I describe an idea for a simple and inexpensive tactile display and keyboard for Braille. The key simplification enabling this design is displaying Braille on six finger tips instead of as six tiny dots under one finger tip. The display is arranged in the same format as standard Braille embossers so users read and write in a reciprocal fashion. The display and keyboard might be useful for teaching Braille to blind children, as a communication system for deaf-blind people, and as a reading aid for blinded adults whose fingers are not sufficiently sensitive to read traditional Braille.
Refreshable Braille displays (Figure 1) for the blind, like most assistive technologies, are very expensive. Low production volumes and the mechanical complexity of moving many tiny pins are the most likely reasons for their high cost but many people who are blind go without a Braille display because of lack of money. At a recent workshop presented by "Bapin", Anindya Bhattacharyya, I started thinking about how we might more inexpensively display Braille.
Traditional manually operated Braille embossers (Figure 2) provide six keys for embossing the individual dots in a Braille cell and a central space bar. The user depresses the key for dot-1 with the left index finger, dot-2 with the left middle finger, dot-3 with the left ring finger, and dots 4,5 and 6 with the corresponding fingers on the right hand. Students learn to make dot-1 they must press with their left index finger. Suppose we used this linkage between dots and fingers to display Braille as well as to type it?
A web search taught me that this method of using a different finger to represent each dot is known as Finger Braille and is widely used in the deaf-blind community in Asia. In Finger Braille one person "types" Braille onto the fingers of another person just as if they were typing on an embosser. Miyagi states that skilled deaf-blind people are able to receive 350 characters per minute using finger Braille.
Finger Braille might be easier for young children to learn than conventional printed Braille. Children are often confused by the need to read Braille in a 2x3 array and to write Braille with a 1x6 array.
A prototype implementation
Figure 3 shows a crude prototype of the Braille display and keyboard. Tiny mechanical vibrators about the size and shape of an aspirin tablet are attached to 6 keys on an ordinary computer keyboard. On the prototype depicted here we used Z,X,C on the left and comma, period, slash on the right. The traditional "home" keys would likely be more comfortable for an adult sized hand. The vibrators are designed for use in pagers and cell phones, have no exposed moving parts, and are very inexpensive because they are produced in huge volumes. The computer controls the individual motors using a USB Digital interface from Measurement Computing (USB-1024HLS). The total hardware cost is under $200 in unit quantities.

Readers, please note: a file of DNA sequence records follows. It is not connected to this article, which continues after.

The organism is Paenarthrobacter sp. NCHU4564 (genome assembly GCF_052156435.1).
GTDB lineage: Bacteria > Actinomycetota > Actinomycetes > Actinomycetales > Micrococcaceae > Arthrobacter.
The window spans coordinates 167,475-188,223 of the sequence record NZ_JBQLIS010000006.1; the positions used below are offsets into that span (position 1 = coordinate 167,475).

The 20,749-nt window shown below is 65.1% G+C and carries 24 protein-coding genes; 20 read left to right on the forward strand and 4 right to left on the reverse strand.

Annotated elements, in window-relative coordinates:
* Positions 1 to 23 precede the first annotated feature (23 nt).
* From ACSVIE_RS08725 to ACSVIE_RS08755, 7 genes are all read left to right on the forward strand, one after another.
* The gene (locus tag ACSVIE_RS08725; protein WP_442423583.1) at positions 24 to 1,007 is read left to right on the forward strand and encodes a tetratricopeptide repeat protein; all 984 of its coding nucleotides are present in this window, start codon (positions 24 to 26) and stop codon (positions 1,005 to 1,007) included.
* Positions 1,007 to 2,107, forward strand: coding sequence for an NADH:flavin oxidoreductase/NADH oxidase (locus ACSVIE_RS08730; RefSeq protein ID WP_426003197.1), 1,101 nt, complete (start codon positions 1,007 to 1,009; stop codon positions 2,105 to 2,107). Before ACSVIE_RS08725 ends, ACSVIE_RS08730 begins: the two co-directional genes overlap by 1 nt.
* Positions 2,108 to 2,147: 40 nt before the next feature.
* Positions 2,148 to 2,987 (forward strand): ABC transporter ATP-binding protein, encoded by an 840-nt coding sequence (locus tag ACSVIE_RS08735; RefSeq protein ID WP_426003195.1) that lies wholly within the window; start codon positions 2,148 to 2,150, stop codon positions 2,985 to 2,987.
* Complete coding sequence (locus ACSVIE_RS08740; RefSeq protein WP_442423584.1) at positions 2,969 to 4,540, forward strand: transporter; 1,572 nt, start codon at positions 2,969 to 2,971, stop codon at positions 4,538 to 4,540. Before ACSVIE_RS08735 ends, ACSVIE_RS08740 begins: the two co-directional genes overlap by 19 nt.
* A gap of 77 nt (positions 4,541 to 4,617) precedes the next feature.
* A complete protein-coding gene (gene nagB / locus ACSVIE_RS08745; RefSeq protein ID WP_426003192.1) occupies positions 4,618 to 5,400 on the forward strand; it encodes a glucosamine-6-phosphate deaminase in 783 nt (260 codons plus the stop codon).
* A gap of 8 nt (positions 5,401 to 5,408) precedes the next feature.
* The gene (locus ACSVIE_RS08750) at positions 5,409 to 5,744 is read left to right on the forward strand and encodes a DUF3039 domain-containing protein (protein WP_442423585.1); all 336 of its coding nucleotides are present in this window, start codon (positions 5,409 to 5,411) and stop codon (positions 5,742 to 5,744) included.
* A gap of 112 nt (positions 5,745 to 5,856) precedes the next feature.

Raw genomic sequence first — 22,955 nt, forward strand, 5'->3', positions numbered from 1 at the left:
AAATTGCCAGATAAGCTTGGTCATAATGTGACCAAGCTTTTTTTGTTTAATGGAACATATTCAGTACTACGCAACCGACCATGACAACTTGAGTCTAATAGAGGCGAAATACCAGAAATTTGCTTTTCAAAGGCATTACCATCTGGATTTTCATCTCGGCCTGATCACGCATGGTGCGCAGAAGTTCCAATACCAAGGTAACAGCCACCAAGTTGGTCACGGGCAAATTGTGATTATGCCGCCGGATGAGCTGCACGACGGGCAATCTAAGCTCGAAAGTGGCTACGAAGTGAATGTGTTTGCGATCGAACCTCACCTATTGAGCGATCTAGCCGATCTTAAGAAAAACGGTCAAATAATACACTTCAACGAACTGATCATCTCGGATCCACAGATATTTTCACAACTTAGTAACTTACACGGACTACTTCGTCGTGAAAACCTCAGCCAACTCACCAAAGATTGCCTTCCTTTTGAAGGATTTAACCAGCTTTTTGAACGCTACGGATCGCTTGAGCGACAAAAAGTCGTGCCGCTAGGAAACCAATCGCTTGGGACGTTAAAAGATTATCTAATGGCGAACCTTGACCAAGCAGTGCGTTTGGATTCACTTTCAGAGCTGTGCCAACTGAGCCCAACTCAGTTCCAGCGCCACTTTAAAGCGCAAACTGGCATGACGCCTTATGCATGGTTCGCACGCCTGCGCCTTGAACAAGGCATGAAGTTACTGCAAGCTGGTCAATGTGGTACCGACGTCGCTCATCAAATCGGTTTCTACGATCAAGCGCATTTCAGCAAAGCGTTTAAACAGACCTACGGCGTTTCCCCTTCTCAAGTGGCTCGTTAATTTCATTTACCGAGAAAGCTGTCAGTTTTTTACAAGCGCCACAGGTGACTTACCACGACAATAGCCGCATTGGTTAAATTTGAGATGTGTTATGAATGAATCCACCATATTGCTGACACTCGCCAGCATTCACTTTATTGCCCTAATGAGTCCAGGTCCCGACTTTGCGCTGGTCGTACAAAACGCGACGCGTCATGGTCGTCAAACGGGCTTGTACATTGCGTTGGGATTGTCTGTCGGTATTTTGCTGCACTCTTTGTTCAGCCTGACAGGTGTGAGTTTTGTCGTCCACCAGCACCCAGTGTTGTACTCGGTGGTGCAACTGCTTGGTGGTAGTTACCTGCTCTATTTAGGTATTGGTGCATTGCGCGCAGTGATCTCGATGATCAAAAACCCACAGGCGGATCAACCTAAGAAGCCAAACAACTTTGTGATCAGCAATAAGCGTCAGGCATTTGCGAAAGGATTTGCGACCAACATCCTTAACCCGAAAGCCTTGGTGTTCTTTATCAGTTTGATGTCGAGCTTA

Software on the computer allows typing Braille by depressing the keys for the appropriate dots. The dots are registered on release so they do not have to be depressed at exactly the same time. The computer displays Braille by gently vibrating the motors on the appropriate fingers. So, to make the letter B, the user presses down with the left-index and left-middle fingers while to display the letter B, the computer vibrates those same two fingers. The intensity and duration of the vibration is easily variable.
The software in our prototype implementation displays each letter visually, with speech, and on the vibrating keys. The user can type a letter and immediately feel it or first feel a letter and then type it. The software can record, playback, and print the sequence of letters the user has typed. Of course there is considerable room for improvement in this design.
Before testing with children we want to make the prototype more mechanically robust by moving the display to a conventional external USB keyboard and covering the keyboard with a acrylic shield so that only the six vibrating keys and the space bar are exposed. All the wiring will be placed out of reach under the shield.
We plan to experiment with different approaches for pacing the display of characters. Simply displaying each character for a fixed interval as in the current prototype may not be the best, especially for beginners. We believe the space bar might be useful for pacing; for example pressing space could mean move to the next letter. Likewise it might be useful to include a key to indicate move backward by one letter or word to allow reviewing what has already been displayed. Miyagi, explores the timing issues for finger braille.
For young blind children it might be appropriate to present the system as a game that shows the child which keys to press to make a letter. Our game Hark the Sound could easily be extended to enable this sort of Braille input and display.
Once we get a more robust prototype going we propose ask a few of our blind friends to play with it to see if they can reliably read Braille. Later we may pursue a formal evaluation.
Many of the ideas here came from conversations with Karen Erickson and Gretchen Hanser of the Center for Literacy and Disability Studies and with Diane Brauner.